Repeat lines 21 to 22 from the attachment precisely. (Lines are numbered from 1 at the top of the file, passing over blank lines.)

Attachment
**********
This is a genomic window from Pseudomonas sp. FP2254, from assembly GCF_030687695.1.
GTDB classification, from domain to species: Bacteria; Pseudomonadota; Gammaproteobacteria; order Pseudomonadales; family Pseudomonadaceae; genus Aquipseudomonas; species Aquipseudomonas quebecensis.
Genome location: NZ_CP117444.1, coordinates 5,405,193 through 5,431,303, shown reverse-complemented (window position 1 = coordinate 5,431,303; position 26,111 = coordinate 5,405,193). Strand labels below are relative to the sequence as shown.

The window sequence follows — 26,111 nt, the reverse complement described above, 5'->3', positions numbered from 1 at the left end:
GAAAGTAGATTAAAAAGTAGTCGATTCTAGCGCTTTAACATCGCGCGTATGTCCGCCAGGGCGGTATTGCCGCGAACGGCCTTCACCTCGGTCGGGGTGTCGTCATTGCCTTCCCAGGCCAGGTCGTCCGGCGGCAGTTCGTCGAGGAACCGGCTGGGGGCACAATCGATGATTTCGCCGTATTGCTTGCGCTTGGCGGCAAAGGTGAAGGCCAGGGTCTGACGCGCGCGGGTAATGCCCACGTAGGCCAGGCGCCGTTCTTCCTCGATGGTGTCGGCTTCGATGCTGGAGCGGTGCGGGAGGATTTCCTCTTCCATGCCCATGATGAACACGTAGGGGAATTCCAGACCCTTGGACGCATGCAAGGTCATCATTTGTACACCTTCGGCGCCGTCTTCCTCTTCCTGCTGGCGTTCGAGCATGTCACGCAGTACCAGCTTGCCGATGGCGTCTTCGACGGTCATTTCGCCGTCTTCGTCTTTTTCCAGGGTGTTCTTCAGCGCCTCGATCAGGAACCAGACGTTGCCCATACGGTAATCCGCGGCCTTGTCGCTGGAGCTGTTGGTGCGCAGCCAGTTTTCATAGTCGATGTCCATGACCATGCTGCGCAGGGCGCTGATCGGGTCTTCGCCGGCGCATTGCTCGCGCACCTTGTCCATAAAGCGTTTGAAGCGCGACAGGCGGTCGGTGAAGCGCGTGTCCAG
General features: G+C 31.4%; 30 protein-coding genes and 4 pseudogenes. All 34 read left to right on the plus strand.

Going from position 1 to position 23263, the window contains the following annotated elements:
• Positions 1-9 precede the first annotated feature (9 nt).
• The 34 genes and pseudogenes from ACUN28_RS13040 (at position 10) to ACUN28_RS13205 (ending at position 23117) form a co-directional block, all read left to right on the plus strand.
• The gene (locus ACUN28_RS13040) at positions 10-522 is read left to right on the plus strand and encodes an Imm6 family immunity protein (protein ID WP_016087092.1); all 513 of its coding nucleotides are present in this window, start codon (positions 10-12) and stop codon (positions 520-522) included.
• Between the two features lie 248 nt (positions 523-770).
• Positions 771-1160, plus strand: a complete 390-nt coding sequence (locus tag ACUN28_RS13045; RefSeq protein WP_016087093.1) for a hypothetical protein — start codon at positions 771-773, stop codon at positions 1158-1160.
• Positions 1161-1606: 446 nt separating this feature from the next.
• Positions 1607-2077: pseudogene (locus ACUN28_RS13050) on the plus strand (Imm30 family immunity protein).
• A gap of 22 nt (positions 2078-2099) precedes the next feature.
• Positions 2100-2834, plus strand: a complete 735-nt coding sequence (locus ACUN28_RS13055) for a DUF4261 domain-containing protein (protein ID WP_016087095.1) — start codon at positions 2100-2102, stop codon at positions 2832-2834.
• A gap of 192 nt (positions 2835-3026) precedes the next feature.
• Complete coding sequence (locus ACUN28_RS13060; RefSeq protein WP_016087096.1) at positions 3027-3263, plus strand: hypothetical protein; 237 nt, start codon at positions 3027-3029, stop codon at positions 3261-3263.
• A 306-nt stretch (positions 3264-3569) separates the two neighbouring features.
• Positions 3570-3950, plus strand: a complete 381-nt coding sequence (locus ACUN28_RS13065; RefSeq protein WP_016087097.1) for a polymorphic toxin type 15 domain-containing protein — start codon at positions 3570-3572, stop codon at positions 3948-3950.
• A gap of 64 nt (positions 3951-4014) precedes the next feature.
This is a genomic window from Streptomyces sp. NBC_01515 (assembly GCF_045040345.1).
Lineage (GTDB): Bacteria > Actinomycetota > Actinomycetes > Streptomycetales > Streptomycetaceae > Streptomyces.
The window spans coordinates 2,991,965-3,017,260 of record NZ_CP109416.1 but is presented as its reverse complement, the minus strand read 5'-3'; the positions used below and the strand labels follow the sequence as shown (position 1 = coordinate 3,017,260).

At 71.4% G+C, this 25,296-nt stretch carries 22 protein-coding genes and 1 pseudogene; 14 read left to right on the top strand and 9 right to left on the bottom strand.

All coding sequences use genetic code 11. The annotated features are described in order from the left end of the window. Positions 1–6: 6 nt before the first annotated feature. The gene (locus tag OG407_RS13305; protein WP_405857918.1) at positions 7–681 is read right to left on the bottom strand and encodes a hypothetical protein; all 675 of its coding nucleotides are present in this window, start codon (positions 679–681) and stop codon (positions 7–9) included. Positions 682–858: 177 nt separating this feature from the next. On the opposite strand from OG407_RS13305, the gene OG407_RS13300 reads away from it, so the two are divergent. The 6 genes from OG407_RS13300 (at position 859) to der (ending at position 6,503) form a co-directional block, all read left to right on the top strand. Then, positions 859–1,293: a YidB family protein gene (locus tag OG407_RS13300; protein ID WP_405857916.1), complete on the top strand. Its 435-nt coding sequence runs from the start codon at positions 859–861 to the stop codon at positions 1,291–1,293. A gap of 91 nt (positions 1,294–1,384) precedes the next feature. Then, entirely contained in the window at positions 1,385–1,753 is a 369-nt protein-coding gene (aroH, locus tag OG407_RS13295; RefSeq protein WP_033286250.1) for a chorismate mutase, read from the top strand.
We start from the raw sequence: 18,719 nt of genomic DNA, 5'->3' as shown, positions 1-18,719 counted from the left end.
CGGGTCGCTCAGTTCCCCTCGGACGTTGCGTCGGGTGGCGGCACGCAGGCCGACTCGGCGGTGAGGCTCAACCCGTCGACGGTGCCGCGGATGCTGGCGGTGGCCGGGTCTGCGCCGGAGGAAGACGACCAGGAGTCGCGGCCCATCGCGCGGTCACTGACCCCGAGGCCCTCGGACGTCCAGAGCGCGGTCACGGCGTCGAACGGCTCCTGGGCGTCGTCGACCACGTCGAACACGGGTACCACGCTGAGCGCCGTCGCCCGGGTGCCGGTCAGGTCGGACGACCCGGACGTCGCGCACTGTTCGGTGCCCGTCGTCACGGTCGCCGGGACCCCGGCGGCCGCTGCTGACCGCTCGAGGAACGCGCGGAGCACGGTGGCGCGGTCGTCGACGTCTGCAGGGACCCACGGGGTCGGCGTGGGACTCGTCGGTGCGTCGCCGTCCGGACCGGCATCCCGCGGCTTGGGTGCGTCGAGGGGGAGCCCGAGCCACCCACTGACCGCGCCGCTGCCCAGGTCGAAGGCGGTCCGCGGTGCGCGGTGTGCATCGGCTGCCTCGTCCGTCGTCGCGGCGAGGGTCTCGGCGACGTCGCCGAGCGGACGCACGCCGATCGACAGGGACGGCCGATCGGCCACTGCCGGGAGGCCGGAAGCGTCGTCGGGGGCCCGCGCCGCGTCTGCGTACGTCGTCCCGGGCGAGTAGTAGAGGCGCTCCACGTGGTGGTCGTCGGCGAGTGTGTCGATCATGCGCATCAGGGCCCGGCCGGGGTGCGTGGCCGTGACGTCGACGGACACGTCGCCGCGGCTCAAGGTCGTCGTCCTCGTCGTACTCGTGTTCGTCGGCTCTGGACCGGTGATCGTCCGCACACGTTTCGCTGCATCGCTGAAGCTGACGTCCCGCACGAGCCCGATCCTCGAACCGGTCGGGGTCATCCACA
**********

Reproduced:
• A gap of 64 nt (positions 3951-4014) precedes the next feature.
This is a genomic window from Streptomyces sp. NBC_01515 (assembly GCF_045040345.1).